Why can’t we have a level energy subsidy playing field?

by John Brian Shannon |  Reposted from JBS News

All I’m asking for is that renewable energy gets the same subsidies as fossil fuels or nuclear energy. Is that so unreasonable?

You can determine the subsidy costing by any method you choose using a per unit of energy formula — per Barrel of Oil equivalent (BOe) or per kW/h, or any other unit of energy formula you want.

North America’s energy security (similar could be said for Europe, Asia and Australia) is better served by LETTING THE MARKET CHOOSE what’s best for the continent and that can only happen when all energy producers play on the same subsidy playing field. (The cream will rise to the top)

Renewable Energy adds to national security, while Conventional Energy leaves industrialized nations vulnerable

North America’s (for example) biggest national security vulnerability (aside from bio-warfare) comes from literally hundreds of thousands of miles of electrical transmission corridors (pylons and power lines) and pipelines that crisscross the continent.

Every Pentagon General, along with every military rank down to Corporal knows it would be boringly easy for even the most inept enemy of the United States and Canada (both national grids are interconnected) to destroy the North American grid with as little as three well-placed air-to-ground missiles, or alternatively, three truck bombs. Those interconnect sites are unbelievably unprotected.

If that were to happen in mid-winter, millions of North Americans would die, and that’s indisputable.

That it hasn’t happened, proves to me that North America doesn’t have any ‘real’ enemies or it would have occurred a long time ago. (Yes, the U.S. and Canada are ‘irritated’ at some countries and some countries are ‘irritated’ at us — but by virtue of the fact that *they haven’t hit us where we’re most vulnerable* proves they aren’t real enemies, they’re only ‘irritants’)

Centralized Power vs. Decentralized Power

Conventional grid adherents are living in a previous century — a central grid WAS the best thing for North America in the 20th-century — but those days are long gone!

Fossil fuel supporters should stop helping our enemies, which they do by supporting a conventional national grid that even the U.S. military 3X over couldn’t protect!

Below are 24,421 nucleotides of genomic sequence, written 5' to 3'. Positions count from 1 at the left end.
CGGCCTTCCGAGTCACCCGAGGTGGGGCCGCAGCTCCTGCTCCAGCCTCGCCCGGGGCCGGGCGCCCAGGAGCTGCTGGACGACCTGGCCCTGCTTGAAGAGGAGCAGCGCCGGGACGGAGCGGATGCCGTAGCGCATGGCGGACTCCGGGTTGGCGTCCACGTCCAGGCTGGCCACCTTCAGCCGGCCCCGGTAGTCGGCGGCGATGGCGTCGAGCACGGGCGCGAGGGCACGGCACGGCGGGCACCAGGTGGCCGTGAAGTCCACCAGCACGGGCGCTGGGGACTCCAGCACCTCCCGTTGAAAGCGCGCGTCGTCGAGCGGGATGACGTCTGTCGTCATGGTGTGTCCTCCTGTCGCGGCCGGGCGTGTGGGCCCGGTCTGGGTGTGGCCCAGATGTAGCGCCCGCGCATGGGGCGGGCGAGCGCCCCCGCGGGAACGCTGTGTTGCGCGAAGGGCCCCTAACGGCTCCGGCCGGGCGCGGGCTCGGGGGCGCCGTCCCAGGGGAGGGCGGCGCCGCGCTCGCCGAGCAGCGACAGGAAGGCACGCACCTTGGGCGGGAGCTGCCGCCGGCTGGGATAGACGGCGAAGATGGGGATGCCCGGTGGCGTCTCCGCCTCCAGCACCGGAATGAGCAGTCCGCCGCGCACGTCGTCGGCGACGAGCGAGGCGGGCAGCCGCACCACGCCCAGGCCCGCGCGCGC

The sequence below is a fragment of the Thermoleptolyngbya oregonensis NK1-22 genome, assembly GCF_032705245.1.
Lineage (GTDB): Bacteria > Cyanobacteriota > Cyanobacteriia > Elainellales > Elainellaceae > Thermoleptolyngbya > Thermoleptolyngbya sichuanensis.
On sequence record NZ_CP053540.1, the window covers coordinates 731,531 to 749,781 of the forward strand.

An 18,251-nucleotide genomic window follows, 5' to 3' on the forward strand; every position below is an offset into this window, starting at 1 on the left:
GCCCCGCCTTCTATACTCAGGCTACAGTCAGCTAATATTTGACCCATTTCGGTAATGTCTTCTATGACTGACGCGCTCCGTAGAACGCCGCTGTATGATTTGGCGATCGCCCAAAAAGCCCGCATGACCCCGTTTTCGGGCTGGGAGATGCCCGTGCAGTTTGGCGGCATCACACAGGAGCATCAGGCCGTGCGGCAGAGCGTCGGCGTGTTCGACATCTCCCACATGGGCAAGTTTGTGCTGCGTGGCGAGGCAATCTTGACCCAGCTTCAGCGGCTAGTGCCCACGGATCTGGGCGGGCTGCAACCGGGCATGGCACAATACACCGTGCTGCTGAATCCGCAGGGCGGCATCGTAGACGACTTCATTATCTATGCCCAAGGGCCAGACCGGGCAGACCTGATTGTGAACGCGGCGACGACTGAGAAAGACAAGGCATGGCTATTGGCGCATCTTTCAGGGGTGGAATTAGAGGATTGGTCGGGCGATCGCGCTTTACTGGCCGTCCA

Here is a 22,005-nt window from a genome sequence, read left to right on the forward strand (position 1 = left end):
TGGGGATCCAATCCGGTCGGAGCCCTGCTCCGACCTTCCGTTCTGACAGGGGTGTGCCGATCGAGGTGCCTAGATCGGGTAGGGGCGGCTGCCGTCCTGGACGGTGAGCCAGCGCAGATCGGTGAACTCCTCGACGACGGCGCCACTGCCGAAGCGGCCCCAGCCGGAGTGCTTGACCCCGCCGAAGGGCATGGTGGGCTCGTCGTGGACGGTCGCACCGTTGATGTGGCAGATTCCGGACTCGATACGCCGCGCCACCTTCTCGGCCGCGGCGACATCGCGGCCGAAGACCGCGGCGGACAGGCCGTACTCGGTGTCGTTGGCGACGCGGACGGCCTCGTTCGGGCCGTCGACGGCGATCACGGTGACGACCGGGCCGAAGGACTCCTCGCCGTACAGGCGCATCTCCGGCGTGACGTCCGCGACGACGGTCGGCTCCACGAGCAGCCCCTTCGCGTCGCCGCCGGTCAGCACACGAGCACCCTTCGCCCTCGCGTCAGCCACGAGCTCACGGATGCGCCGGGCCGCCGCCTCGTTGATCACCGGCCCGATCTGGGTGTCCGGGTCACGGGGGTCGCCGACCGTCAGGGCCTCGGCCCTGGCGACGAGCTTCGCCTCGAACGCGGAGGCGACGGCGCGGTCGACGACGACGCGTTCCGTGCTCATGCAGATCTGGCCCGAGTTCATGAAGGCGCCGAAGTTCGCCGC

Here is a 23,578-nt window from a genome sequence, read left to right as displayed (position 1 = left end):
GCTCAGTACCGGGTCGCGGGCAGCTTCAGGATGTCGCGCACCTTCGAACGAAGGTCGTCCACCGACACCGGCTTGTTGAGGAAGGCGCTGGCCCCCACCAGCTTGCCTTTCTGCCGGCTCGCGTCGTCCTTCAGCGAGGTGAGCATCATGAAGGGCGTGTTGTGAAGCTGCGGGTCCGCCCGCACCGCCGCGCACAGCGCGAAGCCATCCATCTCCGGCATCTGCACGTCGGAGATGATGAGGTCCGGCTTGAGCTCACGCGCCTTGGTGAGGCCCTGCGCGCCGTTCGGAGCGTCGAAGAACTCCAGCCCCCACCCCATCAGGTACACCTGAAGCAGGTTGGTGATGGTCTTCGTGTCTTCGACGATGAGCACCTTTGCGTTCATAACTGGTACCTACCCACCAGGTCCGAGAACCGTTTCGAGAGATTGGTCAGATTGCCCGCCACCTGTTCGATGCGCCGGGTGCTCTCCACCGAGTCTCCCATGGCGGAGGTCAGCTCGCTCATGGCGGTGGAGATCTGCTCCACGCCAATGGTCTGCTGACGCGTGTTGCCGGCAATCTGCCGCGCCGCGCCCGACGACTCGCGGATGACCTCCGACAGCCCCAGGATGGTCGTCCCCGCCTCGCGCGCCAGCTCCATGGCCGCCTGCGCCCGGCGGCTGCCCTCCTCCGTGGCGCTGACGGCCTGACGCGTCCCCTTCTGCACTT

Decentralized power is the ONLY choice for an energy-secure America!

Make better investment returns on Renewable Energy by leveling the subsidy playing field

I understand that many people are heavily invested in fossil fuels and nuclear power — and I don’t blame them, they were safe and secure investments for decades, but such industries now run counter to the national interest — good investment returns aside!

And yes, the ONLY reason you have those high returns is that those industries are heavily-subsidized by U.S. and Canadian taxpayers; Oil & Gas get $80 billion per year in the U.S. and about $10 billion annually in Canada, nuclear a bit less — but nobody really knows for sure, not even the governments — because it’s all mashed together with nuclear fuel production, long-term ‘spent fuel’ storage, nuclear warhead production and nuclear warhead disposal. (I suspect a similar situation in Europe)

Normal citizens can’t see this because those white elephants are obscured by mountains of cash!

Efficient investment vs. Inefficient investment

Energy companies have become like the Big 3 during the 1960’s and 1970’s, big, powerful, lazy, and wholly unwilling to adapt to changing market conditions.

Remember when 95% of cars registered in the U.S.A. were domestic built and sold? Well, due to the laziness of the Big 3, nowadays less than 35% of new car registrations are North American makes, and more than half of the parts are supplied by Asia or Mexico!

You call that progress???

It’s killing North America!

Renewable Energy creates more jobs than Conventional Energy (even using fossil fuel industry stats!)